State Treasurer addresses Rotary
According to Alabama State Treasurer Lucy Baxley, community service should be an important part of every citizen's life.
"How do you live a life of gratitude if you don't give back?" she asked those in attendance at Thursday's Rotary Club meeting at the Greenville YMCA.
Baxley should know about community service. She has volunteered a great deal of her time to different organizations throughout the state, including serving as past chairperson for the Alabama Leukemia Society and working with various groups that advocate programs for senior citizens.
She also addressed issues concerning the Alabama State Treasury Department. She explained how the treasury serves as the "bank" for the state, how it makes money, how that money is spent and what the role of treasurer involves. "The state treasurer handles all your money, and investing the state money and earning interest on it produces the largest single source of income for the state's general funds," she said. Alabama's treasury handles millions of dollars each day.
Baxley also discussed two programs headed by the treasury department. She recommended parents check into Alabama's Prepaid Affordable College Tuition Program (PACT), which is a college savings plan. Baxley said PACT should be the "bread and butter" of college savings. There are currently over 53,000 children enrolled in this program.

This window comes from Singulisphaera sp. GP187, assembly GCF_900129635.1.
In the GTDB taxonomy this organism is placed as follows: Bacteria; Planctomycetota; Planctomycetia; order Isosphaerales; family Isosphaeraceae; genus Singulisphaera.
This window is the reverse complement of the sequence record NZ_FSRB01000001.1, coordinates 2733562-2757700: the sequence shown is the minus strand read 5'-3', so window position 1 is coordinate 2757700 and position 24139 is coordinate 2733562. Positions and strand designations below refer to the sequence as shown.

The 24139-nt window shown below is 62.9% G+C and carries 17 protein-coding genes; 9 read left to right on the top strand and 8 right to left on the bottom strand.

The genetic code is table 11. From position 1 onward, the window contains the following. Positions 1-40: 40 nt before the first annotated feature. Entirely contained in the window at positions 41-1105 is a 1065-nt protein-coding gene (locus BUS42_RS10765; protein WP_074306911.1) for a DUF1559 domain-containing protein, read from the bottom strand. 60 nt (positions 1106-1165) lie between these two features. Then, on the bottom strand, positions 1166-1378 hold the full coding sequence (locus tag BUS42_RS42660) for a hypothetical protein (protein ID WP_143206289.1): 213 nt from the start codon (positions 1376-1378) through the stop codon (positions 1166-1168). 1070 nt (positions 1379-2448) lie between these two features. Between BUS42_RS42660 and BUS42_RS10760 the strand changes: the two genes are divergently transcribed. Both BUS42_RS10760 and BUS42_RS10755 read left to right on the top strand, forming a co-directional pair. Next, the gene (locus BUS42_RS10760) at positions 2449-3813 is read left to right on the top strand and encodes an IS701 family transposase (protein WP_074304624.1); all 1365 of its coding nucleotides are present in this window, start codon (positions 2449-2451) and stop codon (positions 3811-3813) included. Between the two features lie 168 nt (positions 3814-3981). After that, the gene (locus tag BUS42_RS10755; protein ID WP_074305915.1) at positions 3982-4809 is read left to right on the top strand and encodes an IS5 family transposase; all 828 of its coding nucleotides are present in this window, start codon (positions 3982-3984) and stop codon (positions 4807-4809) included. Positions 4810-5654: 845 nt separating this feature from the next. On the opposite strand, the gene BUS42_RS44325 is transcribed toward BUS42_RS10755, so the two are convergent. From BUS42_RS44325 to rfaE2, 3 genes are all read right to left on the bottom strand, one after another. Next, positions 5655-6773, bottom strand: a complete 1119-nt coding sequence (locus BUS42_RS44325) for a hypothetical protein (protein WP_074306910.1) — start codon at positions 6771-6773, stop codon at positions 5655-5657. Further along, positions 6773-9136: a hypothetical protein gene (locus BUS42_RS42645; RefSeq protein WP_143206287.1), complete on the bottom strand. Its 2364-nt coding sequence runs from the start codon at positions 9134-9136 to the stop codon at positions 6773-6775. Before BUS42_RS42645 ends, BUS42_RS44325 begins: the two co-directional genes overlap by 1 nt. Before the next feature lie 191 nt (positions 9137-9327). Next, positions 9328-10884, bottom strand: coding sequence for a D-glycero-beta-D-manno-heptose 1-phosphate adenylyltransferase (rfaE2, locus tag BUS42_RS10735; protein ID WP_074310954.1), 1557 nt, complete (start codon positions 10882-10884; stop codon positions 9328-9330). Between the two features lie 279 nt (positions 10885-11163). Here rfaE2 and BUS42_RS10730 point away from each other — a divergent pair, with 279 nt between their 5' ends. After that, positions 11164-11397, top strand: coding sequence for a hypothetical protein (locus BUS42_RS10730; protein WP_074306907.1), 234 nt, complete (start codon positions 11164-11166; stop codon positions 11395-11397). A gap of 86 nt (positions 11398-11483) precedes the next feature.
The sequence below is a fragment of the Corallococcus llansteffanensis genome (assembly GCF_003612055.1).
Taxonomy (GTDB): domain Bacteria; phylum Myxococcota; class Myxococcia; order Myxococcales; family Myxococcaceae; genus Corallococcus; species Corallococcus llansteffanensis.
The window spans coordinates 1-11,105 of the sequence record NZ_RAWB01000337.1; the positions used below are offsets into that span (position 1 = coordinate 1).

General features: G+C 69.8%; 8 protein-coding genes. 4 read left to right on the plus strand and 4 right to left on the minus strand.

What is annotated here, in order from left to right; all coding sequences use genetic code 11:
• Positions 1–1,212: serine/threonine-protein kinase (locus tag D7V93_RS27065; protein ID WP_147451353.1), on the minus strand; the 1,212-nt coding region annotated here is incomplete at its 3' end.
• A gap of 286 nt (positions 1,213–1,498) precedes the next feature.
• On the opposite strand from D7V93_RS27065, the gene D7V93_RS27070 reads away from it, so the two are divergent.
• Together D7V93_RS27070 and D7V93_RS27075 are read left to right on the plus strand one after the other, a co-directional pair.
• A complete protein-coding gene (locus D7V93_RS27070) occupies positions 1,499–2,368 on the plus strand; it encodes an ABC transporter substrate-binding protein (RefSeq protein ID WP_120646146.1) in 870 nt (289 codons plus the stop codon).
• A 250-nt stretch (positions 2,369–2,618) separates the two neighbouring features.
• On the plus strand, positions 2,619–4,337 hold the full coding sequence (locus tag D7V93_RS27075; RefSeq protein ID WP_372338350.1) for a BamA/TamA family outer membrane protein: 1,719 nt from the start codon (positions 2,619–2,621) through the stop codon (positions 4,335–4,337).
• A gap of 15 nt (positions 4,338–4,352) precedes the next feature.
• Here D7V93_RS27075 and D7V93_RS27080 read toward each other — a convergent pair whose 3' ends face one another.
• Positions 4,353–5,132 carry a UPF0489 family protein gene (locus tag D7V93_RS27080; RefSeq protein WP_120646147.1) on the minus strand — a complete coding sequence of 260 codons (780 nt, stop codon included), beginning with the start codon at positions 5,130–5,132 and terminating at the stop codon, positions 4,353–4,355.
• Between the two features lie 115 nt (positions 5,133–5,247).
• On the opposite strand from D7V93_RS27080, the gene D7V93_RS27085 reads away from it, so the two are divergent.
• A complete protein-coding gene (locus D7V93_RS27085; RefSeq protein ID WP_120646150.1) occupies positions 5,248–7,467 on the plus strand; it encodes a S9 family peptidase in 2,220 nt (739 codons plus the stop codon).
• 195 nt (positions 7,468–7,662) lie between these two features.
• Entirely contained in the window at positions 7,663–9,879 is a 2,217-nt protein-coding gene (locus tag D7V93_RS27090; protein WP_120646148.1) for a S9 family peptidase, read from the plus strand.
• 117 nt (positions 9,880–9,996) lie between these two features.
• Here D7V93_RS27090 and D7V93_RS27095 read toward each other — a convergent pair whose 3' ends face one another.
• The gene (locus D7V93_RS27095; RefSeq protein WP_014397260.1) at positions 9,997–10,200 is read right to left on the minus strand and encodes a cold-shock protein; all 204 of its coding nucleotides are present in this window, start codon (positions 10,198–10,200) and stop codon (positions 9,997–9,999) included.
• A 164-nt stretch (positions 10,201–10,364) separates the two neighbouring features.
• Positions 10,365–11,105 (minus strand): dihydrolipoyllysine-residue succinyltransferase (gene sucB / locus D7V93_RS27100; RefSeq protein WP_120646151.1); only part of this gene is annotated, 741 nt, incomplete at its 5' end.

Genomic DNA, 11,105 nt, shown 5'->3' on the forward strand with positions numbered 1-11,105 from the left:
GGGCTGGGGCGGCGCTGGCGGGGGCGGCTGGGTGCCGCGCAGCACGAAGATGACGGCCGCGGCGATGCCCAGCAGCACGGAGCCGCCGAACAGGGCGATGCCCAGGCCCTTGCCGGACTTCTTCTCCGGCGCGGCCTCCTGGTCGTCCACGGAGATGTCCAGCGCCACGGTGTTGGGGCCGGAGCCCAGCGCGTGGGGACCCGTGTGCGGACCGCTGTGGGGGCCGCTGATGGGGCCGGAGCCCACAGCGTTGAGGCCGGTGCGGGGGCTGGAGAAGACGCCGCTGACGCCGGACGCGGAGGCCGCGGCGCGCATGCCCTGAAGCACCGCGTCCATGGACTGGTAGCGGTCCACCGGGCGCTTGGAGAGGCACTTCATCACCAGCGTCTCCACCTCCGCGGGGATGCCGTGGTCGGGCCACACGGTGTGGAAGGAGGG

Another treasury program she discussed was the Unclaimed Property Division. Baxley noted that there is over $125 million in unclaimed funds in Alabama. She warned, however, of the dangers of fraud regarding this program. She mentioned that senior citizens are especially targeted by companies offering to file their claims for a fee. Baxley said it costs nothing to find out whether or not someone has unclaimed assets held by the state, nor does it cost anything to file a claim.
A native of Houston County, Baxley had a career in real estate and held governmental positions at the city, county, and state levels before she was elected state treasurer in 1994. She won a second term in 1998. It has been a job she says she loves. She is currently running for state lieutenant governor. She will face Bill Armistead(R) in the November election.